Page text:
The next morning, we got our first real taste of slum life in India as we visited Mahalaxmi Dhobi Ghat - Mumbai's very own, open air washing district. Here, laundry from all over the city (hotels, stores, factories etc.) is painstakingly scrubbed and wrung and hung out to dry by the locals who work 14 hour days, submerged in these dyed and bleached waters. I have to say, it was one of the most interesting things we've seen in our time in India and gave us a real insight into an entirely different world.

We first viewed the scene from the bridge above, and it was just awash with colours (pardon the pun); from clothes lines hung with rows and rows of uniform white bedsheets and blue jeans, to multicoloured sarees and gowns, it was just a feast for the eyes. Then came the hard part - getting inside this alien world, to see everything close up. We circled down and around the perimeter, half-intimidated to penetrate the outer walls and walk amongst the washers at work. Our cause wasn't helped by locals at the various entrances, claiming that we couldn't go in without a guide. We weren't sure if this was true or not, but they seemed quite adament about not letting us in without paying one of them for a guided tour. In the end, we teamed up with a lovely, English couple and split the price, just to avoid the hassle really, and it actually was helpful to have someone to show us around; from the washing area, to the living quarters and all the intricate alleyways in between.

It was more reassuring having a local guide with us too, as I felt more comfortable taking pictures and more comfortable just being there really.

Afterwards, we hopped on a train back to our area of Churchgate (all for 5 cent each!) and walked to another pair of Mumbai attractions - The Gateway of India (which was just a big archway) and the Taj Mahal Hotel (which actually was very impressive).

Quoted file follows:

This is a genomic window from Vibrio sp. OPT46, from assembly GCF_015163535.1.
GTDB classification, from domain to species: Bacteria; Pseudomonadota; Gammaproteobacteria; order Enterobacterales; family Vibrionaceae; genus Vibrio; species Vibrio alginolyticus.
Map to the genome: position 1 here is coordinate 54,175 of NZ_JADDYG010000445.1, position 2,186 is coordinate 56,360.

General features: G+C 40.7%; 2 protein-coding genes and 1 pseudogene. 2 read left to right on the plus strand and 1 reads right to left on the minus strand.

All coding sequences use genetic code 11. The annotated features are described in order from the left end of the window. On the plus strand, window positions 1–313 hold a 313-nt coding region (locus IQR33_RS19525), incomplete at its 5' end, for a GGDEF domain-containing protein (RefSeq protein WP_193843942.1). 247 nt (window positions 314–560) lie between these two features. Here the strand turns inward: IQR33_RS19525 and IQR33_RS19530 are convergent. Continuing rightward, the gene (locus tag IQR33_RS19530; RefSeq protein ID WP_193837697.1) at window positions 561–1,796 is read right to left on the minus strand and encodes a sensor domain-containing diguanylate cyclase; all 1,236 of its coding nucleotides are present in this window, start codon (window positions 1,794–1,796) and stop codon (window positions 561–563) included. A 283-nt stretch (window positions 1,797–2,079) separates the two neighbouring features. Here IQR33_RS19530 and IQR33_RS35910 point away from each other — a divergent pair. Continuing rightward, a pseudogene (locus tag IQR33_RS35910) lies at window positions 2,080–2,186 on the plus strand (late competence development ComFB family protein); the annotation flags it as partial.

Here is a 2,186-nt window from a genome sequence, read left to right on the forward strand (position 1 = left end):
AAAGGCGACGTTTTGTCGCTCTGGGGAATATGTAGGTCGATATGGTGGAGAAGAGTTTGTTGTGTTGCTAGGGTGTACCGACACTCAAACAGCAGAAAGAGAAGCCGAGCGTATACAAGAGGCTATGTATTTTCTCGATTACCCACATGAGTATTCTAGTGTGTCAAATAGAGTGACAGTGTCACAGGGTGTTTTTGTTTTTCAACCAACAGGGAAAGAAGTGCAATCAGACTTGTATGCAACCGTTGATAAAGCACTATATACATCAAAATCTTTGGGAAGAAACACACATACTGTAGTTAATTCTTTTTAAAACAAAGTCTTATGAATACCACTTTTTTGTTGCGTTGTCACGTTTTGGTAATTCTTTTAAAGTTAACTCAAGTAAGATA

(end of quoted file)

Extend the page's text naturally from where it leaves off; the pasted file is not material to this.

And guess who had a spot of high-tea there? These guys! It was seriously swanky, much too swanky for us. We felt just as out of place there as we did earlier in the slums! We went into the bar to get a drink, just to be part of the surroundings, and after looking at the menu it was quite literally a case of “give us two of your cheapest drinks, please!”. We got some free nibbles too though, and our juices were incredible so it was worth the cost. 

It really was a day of contrasts, from the early morning slums, to the mid-afternoon luxury, and that night we experienced another major facet of Indian culture, and one that brings every citizen from every class together - Bollywood! We had seen some clips in Bangalore, but this time we actually went to the cinema to see a real, full on Bollywood movie. It was in fact, the highest grossing Bollywood movie of all time - Dhoom 3! 

And it really was great fun! About 60% of the dialogue was in Hindi (even though it was set in Chicago), but it was still pretty easy to follow. It was everything you'd expect from a Bollywood movie - action, song, dance, but apart from that, it actually wasn't bad as a movie in itself. All in all, a very cultural day for us in Mumbai. We even had to stand for the national anthem before the show started!

We didn't get much sleep either that night as we had to be up at half 2 to be at the airport in time for our flight. We actually forgot to make our Mumbai video diary too, so we had to do it as soon as we arrived in our next destination, Udaipur. Here it is:

And we'll pick things up from Udaipur next time around. See you then!


  1. This post was a life saver today as we didn't have a plan on arrival. We followed your guide to the city and had a really great day. See you soon.